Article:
Deadline: May 16
AmeriCorps is offering grants between $100,000 and $1 million to support organizations’ efforts to increase the impact of volunteers on critical community needs and rebuild their volunteer infrastructure as impacted by COVID. State, local, and tribal governments, schools, nonprofits, and institutes of higher education are eligible for funding to improve volunteer management practices and strengthen organizations’ ability to increase recruitment and retention of volunteers.
Deadline: May 16
The National Endowment for the Humanities is accepting proposals of up to $1 million for its Infrastructure and Capacity Building Challenge Grants. State, local, and tribal governments and nonprofit organizations can propose capital projects to protect historically and culturally significant sites. The grants will support the purchase, design, construction, restoration, or renovation of buildings or sites of national, historical, architectural, or cultural significance.
Deadline: May 17
The Veterans Administration’s Staff Sergeant Fox Suicide Prevention Grant Program provides up to $750,000 to state, local, and tribal governments and nonprofit organizations to implement community-based suicide prevention efforts to meet the needs of veterans and their families. Programs that increase outreach to identify those at-risk, provide mental health screening, educate communities about suicide risk and prevention, provide clinical and case management services, and peer support in areas with limited access, including rural communities, will be prioritized.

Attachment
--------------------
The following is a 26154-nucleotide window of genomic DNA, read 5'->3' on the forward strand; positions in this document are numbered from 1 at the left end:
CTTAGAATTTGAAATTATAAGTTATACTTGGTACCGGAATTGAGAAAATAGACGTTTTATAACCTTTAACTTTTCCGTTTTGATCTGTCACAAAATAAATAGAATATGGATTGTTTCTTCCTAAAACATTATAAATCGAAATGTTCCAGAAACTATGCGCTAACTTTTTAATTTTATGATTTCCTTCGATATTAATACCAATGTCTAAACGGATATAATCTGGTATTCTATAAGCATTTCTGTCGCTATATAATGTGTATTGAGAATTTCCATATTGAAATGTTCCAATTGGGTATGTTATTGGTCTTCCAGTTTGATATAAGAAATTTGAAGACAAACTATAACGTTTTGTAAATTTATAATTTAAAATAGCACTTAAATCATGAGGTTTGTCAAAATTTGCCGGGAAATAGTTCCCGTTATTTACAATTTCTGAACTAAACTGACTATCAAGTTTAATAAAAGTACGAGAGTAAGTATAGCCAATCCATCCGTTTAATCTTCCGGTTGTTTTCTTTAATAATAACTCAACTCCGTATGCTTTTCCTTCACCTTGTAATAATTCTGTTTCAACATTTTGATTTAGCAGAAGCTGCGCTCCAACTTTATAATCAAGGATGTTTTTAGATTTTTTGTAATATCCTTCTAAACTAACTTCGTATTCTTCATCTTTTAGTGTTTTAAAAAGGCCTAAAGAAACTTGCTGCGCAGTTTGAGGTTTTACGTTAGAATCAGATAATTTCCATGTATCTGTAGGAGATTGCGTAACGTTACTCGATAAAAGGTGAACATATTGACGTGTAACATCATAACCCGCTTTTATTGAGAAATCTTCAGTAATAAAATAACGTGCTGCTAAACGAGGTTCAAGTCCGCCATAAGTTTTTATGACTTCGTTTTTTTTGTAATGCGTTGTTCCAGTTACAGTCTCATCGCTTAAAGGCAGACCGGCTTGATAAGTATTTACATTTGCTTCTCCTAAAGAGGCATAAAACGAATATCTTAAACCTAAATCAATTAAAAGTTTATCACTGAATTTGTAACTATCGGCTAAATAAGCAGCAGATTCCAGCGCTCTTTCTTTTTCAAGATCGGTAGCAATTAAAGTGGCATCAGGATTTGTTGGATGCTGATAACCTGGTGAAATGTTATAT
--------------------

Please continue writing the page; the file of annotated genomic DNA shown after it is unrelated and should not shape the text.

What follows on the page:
Deadline: May 19
USDA’s Food and Nutrition Service’s Healthy Meals Incentives Grants for Small and/or Rural School Food Authorities will provide grants up to $150,000 to improve the nutritional quality of school meals. In partnership with Action for Healthy Kids, this program provides funding and technical assistance to rural school food authorities (commonly the school district) to implement approaches to serving healthy foods in schools. Schools and community food service providers are eligible to apply.
Deadline: May 26